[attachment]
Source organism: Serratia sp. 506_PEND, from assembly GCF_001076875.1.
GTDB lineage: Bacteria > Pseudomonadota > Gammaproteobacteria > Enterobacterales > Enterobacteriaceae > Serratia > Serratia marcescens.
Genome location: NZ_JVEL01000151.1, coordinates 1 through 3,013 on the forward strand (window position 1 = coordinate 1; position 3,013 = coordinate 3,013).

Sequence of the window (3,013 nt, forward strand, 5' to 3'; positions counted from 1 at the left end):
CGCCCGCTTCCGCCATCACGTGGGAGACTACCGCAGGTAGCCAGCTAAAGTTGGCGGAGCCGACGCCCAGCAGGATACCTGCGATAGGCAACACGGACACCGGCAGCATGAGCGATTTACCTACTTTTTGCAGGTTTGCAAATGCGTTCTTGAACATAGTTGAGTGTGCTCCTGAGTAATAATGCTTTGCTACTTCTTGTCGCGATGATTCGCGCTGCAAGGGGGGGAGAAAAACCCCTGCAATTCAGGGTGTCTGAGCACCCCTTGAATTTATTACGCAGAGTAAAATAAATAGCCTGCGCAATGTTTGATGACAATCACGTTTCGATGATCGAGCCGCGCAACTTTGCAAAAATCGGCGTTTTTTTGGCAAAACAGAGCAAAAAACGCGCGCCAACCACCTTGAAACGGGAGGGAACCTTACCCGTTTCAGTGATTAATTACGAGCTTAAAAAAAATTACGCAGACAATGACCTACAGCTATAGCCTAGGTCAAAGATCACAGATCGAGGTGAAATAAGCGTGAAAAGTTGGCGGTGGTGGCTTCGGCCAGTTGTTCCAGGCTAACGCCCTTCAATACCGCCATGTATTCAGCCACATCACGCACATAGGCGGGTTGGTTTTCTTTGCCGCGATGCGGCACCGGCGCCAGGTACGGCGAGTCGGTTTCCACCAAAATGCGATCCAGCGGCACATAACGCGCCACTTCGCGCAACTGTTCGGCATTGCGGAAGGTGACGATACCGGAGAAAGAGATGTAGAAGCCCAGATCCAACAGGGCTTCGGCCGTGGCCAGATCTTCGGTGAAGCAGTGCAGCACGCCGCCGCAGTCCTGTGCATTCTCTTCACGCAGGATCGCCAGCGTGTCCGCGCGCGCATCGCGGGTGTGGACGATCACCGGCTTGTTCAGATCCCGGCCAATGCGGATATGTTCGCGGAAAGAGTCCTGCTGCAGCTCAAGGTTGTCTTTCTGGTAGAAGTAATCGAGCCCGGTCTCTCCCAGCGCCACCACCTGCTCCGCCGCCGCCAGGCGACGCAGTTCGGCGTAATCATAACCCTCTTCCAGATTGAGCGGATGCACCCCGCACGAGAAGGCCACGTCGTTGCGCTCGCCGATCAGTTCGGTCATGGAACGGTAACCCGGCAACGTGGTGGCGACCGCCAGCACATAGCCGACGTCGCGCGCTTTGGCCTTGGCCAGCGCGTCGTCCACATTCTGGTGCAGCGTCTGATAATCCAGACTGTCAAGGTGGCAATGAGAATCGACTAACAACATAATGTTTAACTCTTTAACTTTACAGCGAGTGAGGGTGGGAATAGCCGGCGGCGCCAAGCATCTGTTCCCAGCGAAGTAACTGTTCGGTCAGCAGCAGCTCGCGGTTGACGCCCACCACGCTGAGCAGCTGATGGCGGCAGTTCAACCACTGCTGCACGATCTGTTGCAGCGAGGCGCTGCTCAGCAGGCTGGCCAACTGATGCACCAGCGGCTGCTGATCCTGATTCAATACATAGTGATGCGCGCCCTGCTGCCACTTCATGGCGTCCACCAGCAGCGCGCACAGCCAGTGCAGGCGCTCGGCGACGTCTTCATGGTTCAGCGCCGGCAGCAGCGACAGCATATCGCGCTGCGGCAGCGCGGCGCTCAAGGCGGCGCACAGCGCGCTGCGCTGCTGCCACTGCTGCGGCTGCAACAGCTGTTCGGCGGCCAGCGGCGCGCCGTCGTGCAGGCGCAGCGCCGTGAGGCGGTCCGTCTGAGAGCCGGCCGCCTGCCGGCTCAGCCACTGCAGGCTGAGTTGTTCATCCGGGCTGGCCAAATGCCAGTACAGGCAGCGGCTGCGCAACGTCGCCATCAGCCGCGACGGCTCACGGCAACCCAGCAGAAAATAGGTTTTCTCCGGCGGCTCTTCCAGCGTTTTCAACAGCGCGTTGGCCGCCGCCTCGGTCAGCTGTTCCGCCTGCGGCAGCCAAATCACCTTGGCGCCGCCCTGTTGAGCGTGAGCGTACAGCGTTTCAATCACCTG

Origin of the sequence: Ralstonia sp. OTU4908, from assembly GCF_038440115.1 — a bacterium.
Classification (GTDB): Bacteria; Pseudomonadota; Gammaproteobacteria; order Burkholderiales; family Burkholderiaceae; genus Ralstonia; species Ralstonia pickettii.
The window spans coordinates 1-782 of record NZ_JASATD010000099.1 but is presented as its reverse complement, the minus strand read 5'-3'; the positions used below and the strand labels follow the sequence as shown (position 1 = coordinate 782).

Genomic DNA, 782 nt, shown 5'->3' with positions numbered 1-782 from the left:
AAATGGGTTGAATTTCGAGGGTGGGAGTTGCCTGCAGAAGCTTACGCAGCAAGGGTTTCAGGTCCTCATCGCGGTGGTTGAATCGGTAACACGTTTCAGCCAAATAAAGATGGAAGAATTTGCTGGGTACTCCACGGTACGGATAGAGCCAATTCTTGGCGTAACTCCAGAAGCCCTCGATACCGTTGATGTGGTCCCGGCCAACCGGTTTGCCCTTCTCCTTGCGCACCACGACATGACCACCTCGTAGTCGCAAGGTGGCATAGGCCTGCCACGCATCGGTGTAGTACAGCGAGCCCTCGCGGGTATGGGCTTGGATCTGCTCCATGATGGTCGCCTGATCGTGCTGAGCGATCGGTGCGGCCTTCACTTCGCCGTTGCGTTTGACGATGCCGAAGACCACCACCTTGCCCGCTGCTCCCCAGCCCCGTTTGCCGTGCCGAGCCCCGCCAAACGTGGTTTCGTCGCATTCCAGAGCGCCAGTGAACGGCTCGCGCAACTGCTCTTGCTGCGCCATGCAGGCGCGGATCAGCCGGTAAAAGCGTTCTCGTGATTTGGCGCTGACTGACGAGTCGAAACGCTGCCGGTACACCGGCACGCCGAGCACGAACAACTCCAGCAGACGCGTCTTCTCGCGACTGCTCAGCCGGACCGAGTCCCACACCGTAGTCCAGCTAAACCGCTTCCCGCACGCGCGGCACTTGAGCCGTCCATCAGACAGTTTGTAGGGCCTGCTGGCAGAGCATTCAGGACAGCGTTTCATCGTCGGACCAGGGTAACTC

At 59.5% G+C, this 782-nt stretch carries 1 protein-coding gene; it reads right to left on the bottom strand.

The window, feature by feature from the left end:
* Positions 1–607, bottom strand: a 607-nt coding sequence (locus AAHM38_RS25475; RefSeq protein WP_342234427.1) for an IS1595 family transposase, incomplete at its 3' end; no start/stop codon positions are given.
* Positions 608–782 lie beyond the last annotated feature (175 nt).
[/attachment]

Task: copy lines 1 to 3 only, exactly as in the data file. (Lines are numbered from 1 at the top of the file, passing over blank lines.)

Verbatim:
Source organism: Serratia sp. 506_PEND, from assembly GCF_001076875.1.
GTDB lineage: Bacteria > Pseudomonadota > Gammaproteobacteria > Enterobacterales > Enterobacteriaceae > Serratia > Serratia marcescens.
Genome location: NZ_JVEL01000151.1, coordinates 1 through 3,013 on the forward strand (window position 1 = coordinate 1; position 3,013 = coordinate 3,013).